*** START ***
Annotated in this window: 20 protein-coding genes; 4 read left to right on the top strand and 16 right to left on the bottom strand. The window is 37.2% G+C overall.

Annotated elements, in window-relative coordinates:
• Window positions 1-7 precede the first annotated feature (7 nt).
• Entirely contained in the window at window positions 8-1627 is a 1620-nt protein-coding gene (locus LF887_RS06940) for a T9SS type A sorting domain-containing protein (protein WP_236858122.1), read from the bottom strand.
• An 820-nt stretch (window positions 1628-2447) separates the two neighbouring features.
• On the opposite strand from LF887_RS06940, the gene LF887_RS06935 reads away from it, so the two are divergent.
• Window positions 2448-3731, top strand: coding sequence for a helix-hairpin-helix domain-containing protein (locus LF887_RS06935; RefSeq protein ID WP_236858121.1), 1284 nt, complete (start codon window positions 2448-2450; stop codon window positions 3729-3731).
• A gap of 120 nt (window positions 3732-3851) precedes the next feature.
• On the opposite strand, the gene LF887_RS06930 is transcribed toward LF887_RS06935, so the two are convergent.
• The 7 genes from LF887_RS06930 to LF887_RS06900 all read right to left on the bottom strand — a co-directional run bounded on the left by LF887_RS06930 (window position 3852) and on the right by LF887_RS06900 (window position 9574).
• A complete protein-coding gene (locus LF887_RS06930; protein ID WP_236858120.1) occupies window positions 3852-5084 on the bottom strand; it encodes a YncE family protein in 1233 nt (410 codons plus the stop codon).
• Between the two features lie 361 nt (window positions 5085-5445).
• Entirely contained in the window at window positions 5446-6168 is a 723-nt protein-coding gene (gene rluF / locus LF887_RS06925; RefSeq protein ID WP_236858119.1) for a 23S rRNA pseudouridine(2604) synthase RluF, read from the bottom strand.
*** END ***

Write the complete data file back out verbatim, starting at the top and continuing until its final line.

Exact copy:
Annotated in this window: 20 protein-coding genes; 4 read left to right on the top strand and 16 right to left on the bottom strand. The window is 37.2% G+C overall.

Annotated elements, in window-relative coordinates:
• Window positions 1-7 precede the first annotated feature (7 nt).
• Entirely contained in the window at window positions 8-1627 is a 1620-nt protein-coding gene (locus LF887_RS06940) for a T9SS type A sorting domain-containing protein (protein WP_236858122.1), read from the bottom strand.
• An 820-nt stretch (window positions 1628-2447) separates the two neighbouring features.
• On the opposite strand from LF887_RS06940, the gene LF887_RS06935 reads away from it, so the two are divergent.
• Window positions 2448-3731, top strand: coding sequence for a helix-hairpin-helix domain-containing protein (locus LF887_RS06935; RefSeq protein ID WP_236858121.1), 1284 nt, complete (start codon window positions 2448-2450; stop codon window positions 3729-3731).
• A gap of 120 nt (window positions 3732-3851) precedes the next feature.
• On the opposite strand, the gene LF887_RS06930 is transcribed toward LF887_RS06935, so the two are convergent.
• The 7 genes from LF887_RS06930 to LF887_RS06900 all read right to left on the bottom strand — a co-directional run bounded on the left by LF887_RS06930 (window position 3852) and on the right by LF887_RS06900 (window position 9574).
• A complete protein-coding gene (locus LF887_RS06930; protein ID WP_236858120.1) occupies window positions 3852-5084 on the bottom strand; it encodes a YncE family protein in 1233 nt (410 codons plus the stop codon).
• Between the two features lie 361 nt (window positions 5085-5445).
• Entirely contained in the window at window positions 5446-6168 is a 723-nt protein-coding gene (gene rluF / locus LF887_RS06925; RefSeq protein ID WP_236858119.1) for a 23S rRNA pseudouridine(2604) synthase RluF, read from the bottom strand.